Most Christians break one of the biggest rules of Biblical interpretation: Basing all of your theology on a single verse of scripture.
That verse is Hebrews 9:22: “In fact, the law requires that nearly everything be cleansed with blood, and without the shedding of blood there is no forgiveness.”
Many take this to mean that God’s requirement for forgiveness is the shedding of blood. But, before we address that error, let’s take a look at that assumption. Does the Scripture support this notion? Is it true that God won’t forgive without the shedding of blood?
As my friend Santo Calarco points out, there are seven examples from the OT where sins are forgiven WITHOUT the shedding of blood:
“Blood not always required for forgiveness. Atonement and forgiveness could be granted on the basis of:
- Application of oil (Lev 14:29)
- 2. Burning flour (Lev 5:11-13)
- Burning incense (Num 16:41-50)
- Payment of money (Exod 30:11-16)
- Gifts of jewelry (Num 31:48-54)
- The release of a live animal [the scapegoat] (Lev 16:10)
- Simple appeals to God through words/prayers (Exod 32:30)”
In addition, the Psalms largely portray God’s forgiveness in the absence of sacrificial or atonement language. (See Psalm 32; 51; 103)
We also have a quite famous example in the OT where forgiveness was extended to the entire Nation of Israel based solely on prayer and repentance:
“If my people who are called by my name humble themselves, pray, seek my face, and turn from their wicked ways, then I will hear from heaven, and will forgive their sin and heal their land.” (2 Chronicles 7:14)
So, sin offerings are not required to be blood sacrifices. We even have an example where the poor are allowed to offer a grain offering if they cannot afford an animal to sacrifice – and forgiveness is still granted, without the bloodshed.(See Leviticus 5:11-13)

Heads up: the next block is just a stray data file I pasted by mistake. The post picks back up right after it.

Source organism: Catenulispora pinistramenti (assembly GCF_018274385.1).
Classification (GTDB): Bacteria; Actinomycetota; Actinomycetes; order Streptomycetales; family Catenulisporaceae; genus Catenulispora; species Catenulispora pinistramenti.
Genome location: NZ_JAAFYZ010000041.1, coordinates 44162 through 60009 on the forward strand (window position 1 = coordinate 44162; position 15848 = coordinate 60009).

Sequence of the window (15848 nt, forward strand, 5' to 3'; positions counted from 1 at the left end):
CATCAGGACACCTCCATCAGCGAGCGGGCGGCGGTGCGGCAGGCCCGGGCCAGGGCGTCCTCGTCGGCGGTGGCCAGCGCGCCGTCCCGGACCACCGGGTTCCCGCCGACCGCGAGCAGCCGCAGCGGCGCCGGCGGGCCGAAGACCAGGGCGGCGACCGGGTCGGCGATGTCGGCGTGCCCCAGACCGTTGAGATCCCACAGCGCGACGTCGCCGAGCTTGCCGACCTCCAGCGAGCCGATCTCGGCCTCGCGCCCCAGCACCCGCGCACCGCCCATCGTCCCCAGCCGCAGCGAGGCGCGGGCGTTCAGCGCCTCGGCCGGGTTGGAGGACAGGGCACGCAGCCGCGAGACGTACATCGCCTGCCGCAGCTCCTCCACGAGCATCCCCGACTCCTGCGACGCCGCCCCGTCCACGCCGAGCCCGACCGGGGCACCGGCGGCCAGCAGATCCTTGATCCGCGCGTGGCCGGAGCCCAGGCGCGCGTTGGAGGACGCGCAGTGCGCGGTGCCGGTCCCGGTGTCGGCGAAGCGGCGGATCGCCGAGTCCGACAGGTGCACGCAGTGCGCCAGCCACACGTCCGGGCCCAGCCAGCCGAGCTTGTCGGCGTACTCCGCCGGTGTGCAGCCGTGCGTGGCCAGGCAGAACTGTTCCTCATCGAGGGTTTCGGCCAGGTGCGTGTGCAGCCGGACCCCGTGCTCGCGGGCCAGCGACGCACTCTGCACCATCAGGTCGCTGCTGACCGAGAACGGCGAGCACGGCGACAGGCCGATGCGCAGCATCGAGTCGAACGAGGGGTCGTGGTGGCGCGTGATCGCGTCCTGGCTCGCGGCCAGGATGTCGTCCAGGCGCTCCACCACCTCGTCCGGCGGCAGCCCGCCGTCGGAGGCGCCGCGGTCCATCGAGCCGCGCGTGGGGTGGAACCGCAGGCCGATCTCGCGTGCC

Therefore, our default understanding of Hebrews 9:22 is seriously in question.
So, if it doesn’t mean that God requires blood for the forgiveness of sins, then…what does it mean?
Well, to begin with, Hebrews 9:22 is talking about what was required under the OT Law. In fact, the entire book of Hebrews is all about contrasting the Old Covenant Law with the “better covenant” of Love and Grace [the New Covenant].
Therefore, the author of Hebrews is in the process of contrasting “what was wrong with the first covenant” [Heb. 8:7] with what we have now received under Christ. This point about what was necessary “under the Law” is intended to be a critique, not an affirmation, of that system.
The Old Testament itself isn’t univocal on the question of blood sacrifice, by the way. Moses says it is required, but then Isaiah and Hosea and King David all disagree and say that such a thing never entered God’s mind and that God does not delight in the blood of bulls and goats, and that what God cares about is the spiritual condition of the human heart. [See Psalm 50:8; Hosea 6:6; Psalm 51:16; Psalm 40:6–8; Isaiah 1:11–31; Jeremiah 7:21–23]
In fact, if we go back to Hebrews and read just one more chapter, we’ll notice this:
“For it is impossible for the blood of bulls and goats to take away sins. Consequently, when Christ came into
the world, he said, “Sacrifices and offerings you have not desired, but a body have you prepared for me;
in burnt offerings and sin offerings you have taken no pleasure.
When he said above, “You have neither desired nor taken pleasure in sacrifices and offerings and burnt offerings
and sin offerings” (these are offered according to the law), then he added, “Behold, I have come to do your will.”